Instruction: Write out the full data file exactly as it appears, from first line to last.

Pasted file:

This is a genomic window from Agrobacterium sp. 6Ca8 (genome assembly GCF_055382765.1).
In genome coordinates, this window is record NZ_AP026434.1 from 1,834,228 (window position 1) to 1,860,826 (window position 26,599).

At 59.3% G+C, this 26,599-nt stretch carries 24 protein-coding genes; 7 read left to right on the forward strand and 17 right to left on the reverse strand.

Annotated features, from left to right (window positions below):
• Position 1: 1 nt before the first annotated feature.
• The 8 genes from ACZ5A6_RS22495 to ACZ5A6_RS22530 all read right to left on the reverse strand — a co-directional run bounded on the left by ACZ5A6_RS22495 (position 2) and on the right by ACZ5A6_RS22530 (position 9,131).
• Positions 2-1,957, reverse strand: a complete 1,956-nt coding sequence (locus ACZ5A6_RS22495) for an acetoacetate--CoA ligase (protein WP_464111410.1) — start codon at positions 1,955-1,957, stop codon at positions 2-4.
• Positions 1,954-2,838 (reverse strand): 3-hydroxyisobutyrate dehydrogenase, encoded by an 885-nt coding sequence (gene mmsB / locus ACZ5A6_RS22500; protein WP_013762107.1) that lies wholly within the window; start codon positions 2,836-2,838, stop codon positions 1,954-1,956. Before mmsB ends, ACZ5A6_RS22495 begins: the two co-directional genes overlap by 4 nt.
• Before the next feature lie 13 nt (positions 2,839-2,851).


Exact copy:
This is a genomic window from Agrobacterium sp. 6Ca8 (genome assembly GCF_055382765.1).
In genome coordinates, this window is record NZ_AP026434.1 from 1,834,228 (window position 1) to 1,860,826 (window position 26,599).

At 59.3% G+C, this 26,599-nt stretch carries 24 protein-coding genes; 7 read left to right on the forward strand and 17 right to left on the reverse strand.

Annotated features, from left to right (window positions below):
• Position 1: 1 nt before the first annotated feature.
• The 8 genes from ACZ5A6_RS22495 to ACZ5A6_RS22530 all read right to left on the reverse strand — a co-directional run bounded on the left by ACZ5A6_RS22495 (position 2) and on the right by ACZ5A6_RS22530 (position 9,131).
• Positions 2-1,957, reverse strand: a complete 1,956-nt coding sequence (locus ACZ5A6_RS22495) for an acetoacetate--CoA ligase (protein WP_464111410.1) — start codon at positions 1,955-1,957, stop codon at positions 2-4.
• Positions 1,954-2,838 (reverse strand): 3-hydroxyisobutyrate dehydrogenase, encoded by an 885-nt coding sequence (gene mmsB / locus ACZ5A6_RS22500; protein WP_013762107.1) that lies wholly within the window; start codon positions 2,836-2,838, stop codon positions 1,954-1,956. Before mmsB ends, ACZ5A6_RS22495 begins: the two co-directional genes overlap by 4 nt.
• Before the next feature lie 13 nt (positions 2,839-2,851).